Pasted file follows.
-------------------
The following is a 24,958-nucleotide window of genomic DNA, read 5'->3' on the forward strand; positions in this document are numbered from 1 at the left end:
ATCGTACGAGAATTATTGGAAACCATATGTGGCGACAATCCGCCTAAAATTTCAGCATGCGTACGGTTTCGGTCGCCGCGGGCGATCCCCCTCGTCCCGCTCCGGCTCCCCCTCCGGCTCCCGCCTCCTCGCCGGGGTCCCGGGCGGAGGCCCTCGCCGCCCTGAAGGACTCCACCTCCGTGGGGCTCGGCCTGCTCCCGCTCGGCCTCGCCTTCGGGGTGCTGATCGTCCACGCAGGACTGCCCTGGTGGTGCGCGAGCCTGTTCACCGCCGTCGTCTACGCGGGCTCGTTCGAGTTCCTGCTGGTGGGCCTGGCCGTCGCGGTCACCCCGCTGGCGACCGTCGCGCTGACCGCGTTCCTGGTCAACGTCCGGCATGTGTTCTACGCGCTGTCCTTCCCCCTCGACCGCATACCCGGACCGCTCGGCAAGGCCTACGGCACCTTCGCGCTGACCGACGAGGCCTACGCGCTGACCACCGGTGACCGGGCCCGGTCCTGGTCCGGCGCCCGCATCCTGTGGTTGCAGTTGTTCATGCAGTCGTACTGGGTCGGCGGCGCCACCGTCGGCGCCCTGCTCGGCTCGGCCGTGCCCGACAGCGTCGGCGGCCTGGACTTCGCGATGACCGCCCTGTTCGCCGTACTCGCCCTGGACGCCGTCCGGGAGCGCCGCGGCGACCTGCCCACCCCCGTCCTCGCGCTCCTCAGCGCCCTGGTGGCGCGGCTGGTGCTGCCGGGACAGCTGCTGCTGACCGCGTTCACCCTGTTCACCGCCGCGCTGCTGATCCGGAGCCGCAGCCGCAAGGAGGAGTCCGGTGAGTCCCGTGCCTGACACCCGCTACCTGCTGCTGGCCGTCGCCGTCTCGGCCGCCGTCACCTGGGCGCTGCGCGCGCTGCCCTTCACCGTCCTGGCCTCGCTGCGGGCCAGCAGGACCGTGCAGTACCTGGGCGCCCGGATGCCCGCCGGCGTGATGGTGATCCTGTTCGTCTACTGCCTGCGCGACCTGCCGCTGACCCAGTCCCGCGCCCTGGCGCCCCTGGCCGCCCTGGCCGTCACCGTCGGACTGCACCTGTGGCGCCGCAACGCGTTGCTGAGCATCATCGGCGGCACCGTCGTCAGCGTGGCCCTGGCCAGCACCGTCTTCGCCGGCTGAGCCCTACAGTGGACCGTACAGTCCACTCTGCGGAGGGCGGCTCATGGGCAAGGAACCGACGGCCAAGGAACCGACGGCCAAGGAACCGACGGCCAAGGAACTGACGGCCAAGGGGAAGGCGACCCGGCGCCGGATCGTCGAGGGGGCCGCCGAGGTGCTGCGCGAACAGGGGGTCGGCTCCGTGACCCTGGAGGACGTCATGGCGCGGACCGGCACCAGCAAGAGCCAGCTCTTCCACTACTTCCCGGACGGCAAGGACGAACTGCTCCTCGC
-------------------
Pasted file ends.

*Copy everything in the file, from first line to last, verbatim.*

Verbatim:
The following is a 24,958-nucleotide window of genomic DNA, read 5'->3' on the forward strand; positions in this document are numbered from 1 at the left end:
ATCGTACGAGAATTATTGGAAACCATATGTGGCGACAATCCGCCTAAAATTTCAGCATGCGTACGGTTTCGGTCGCCGCGGGCGATCCCCCTCGTCCCGCTCCGGCTCCCCCTCCGGCTCCCGCCTCCTCGCCGGGGTCCCGGGCGGAGGCCCTCGCCGCCCTGAAGGACTCCACCTCCGTGGGGCTCGGCCTGCTCCCGCTCGGCCTCGCCTTCGGGGTGCTGATCGTCCACGCAGGACTGCCCTGGTGGTGCGCGAGCCTGTTCACCGCCGTCGTCTACGCGGGCTCGTTCGAGTTCCTGCTGGTGGGCCTGGCCGTCGCGGTCACCCCGCTGGCGACCGTCGCGCTGACCGCGTTCCTGGTCAACGTCCGGCATGTGTTCTACGCGCTGTCCTTCCCCCTCGACCGCATACCCGGACCGCTCGGCAAGGCCTACGGCACCTTCGCGCTGACCGACGAGGCCTACGCGCTGACCACCGGTGACCGGGCCCGGTCCTGGTCCGGCGCCCGCATCCTGTGGTTGCAGTTGTTCATGCAGTCGTACTGGGTCGGCGGCGCCACCGTCGGCGCCCTGCTCGGCTCGGCCGTGCCCGACAGCGTCGGCGGCCTGGACTTCGCGATGACCGCCCTGTTCGCCGTACTCGCCCTGGACGCCGTCCGGGAGCGCCGCGGCGACCTGCCCACCCCCGTCCTCGCGCTCCTCAGCGCCCTGGTGGCGCGGCTGGTGCTGCCGGGACAGCTGCTGCTGACCGCGTTCACCCTGTTCACCGCCGCGCTGCTGATCCGGAGCCGCAGCCGCAAGGAGGAGTCCGGTGAGTCCCGTGCCTGACACCCGCTACCTGCTGCTGGCCGTCGCCGTCTCGGCCGCCGTCACCTGGGCGCTGCGCGCGCTGCCCTTCACCGTCCTGGCCTCGCTGCGGGCCAGCAGGACCGTGCAGTACCTGGGCGCCCGGATGCCCGCCGGCGTGATGGTGATCCTGTTCGTCTACTGCCTGCGCGACCTGCCGCTGACCCAGTCCCGCGCCCTGGCGCCCCTGGCCGCCCTGGCCGTCACCGTCGGACTGCACCTGTGGCGCCGCAACGCGTTGCTGAGCATCATCGGCGGCACCGTCGTCAGCGTGGCCCTGGCCAGCACCGTCTTCGCCGGCTGAGCCCTACAGTGGACCGTACAGTCCACTCTGCGGAGGGCGGCTCATGGGCAAGGAACCGACGGCCAAGGAACCGACGGCCAAGGAACCGACGGCCAAGGAACTGACGGCCAAGGGGAAGGCGACCCGGCGCCGGATCGTCGAGGGGGCCGCCGAGGTGCTGCGCGAACAGGGGGTCGGCTCCGTGACCCTGGAGGACGTCATGGCGCGGACCGGCACCAGCAAGAGCCAGCTCTTCCACTACTTCCCGGACGGCAAGGACGAACTGCTCCTCGC